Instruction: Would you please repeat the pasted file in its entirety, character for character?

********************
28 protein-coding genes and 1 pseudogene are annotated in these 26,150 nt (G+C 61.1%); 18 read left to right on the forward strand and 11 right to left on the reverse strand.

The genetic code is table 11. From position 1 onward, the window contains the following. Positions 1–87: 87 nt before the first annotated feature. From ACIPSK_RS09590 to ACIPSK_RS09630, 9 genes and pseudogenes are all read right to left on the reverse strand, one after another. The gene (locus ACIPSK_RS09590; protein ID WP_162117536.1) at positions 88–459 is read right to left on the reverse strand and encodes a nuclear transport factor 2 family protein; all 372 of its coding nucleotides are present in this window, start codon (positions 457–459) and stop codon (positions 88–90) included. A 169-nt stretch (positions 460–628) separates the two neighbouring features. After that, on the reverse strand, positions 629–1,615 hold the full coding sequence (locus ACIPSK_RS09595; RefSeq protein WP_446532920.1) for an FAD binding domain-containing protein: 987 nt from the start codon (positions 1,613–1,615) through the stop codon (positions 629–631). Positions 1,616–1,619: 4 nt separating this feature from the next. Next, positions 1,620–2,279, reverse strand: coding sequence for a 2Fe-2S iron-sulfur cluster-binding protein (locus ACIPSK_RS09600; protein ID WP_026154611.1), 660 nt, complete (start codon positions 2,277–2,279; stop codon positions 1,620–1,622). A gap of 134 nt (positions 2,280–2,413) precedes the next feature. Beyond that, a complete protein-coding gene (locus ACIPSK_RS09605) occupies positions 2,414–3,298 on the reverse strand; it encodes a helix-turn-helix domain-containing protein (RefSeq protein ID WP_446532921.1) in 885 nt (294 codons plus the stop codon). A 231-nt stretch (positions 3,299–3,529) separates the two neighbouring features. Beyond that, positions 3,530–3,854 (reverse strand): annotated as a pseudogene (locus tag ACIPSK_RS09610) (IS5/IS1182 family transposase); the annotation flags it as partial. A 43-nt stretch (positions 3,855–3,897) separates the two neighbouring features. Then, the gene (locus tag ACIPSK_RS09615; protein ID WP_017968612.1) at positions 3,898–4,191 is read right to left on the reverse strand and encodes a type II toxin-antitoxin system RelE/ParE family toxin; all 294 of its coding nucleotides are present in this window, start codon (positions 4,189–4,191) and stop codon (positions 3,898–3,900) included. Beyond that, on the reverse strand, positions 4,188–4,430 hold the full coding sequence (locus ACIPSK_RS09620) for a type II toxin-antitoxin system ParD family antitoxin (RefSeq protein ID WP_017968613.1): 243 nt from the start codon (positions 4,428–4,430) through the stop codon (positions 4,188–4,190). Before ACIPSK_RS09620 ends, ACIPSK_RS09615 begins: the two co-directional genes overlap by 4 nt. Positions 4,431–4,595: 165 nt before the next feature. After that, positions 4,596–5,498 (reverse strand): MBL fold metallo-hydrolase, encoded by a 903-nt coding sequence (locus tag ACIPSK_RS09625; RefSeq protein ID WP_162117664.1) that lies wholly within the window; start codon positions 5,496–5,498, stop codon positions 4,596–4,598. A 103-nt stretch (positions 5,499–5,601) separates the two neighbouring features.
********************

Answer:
28 protein-coding genes and 1 pseudogene are annotated in these 26,150 nt (G+C 61.1%); 18 read left to right on the forward strand and 11 right to left on the reverse strand.

The genetic code is table 11. From position 1 onward, the window contains the following. Positions 1–87: 87 nt before the first annotated feature. From ACIPSK_RS09590 to ACIPSK_RS09630, 9 genes and pseudogenes are all read right to left on the reverse strand, one after another. The gene (locus ACIPSK_RS09590; protein ID WP_162117536.1) at positions 88–459 is read right to left on the reverse strand and encodes a nuclear transport factor 2 family protein; all 372 of its coding nucleotides are present in this window, start codon (positions 457–459) and stop codon (positions 88–90) included. A 169-nt stretch (positions 460–628) separates the two neighbouring features. After that, on the reverse strand, positions 629–1,615 hold the full coding sequence (locus ACIPSK_RS09595; RefSeq protein WP_446532920.1) for an FAD binding domain-containing protein: 987 nt from the start codon (positions 1,613–1,615) through the stop codon (positions 629–631). Positions 1,616–1,619: 4 nt separating this feature from the next. Next, positions 1,620–2,279, reverse strand: coding sequence for a 2Fe-2S iron-sulfur cluster-binding protein (locus ACIPSK_RS09600; protein ID WP_026154611.1), 660 nt, complete (start codon positions 2,277–2,279; stop codon positions 1,620–1,622). A gap of 134 nt (positions 2,280–2,413) precedes the next feature. Beyond that, a complete protein-coding gene (locus ACIPSK_RS09605) occupies positions 2,414–3,298 on the reverse strand; it encodes a helix-turn-helix domain-containing protein (RefSeq protein ID WP_446532921.1) in 885 nt (294 codons plus the stop codon). A 231-nt stretch (positions 3,299–3,529) separates the two neighbouring features. Beyond that, positions 3,530–3,854 (reverse strand): annotated as a pseudogene (locus tag ACIPSK_RS09610) (IS5/IS1182 family transposase); the annotation flags it as partial. A 43-nt stretch (positions 3,855–3,897) separates the two neighbouring features. Then, the gene (locus tag ACIPSK_RS09615; protein ID WP_017968612.1) at positions 3,898–4,191 is read right to left on the reverse strand and encodes a type II toxin-antitoxin system RelE/ParE family toxin; all 294 of its coding nucleotides are present in this window, start codon (positions 4,189–4,191) and stop codon (positions 3,898–3,900) included. Beyond that, on the reverse strand, positions 4,188–4,430 hold the full coding sequence (locus ACIPSK_RS09620) for a type II toxin-antitoxin system ParD family antitoxin (RefSeq protein ID WP_017968613.1): 243 nt from the start codon (positions 4,428–4,430) through the stop codon (positions 4,188–4,190). Before ACIPSK_RS09620 ends, ACIPSK_RS09615 begins: the two co-directional genes overlap by 4 nt. Positions 4,431–4,595: 165 nt before the next feature. After that, positions 4,596–5,498 (reverse strand): MBL fold metallo-hydrolase, encoded by a 903-nt coding sequence (locus tag ACIPSK_RS09625; RefSeq protein ID WP_162117664.1) that lies wholly within the window; start codon positions 5,496–5,498, stop codon positions 4,596–4,598. A 103-nt stretch (positions 5,499–5,601) separates the two neighbouring features.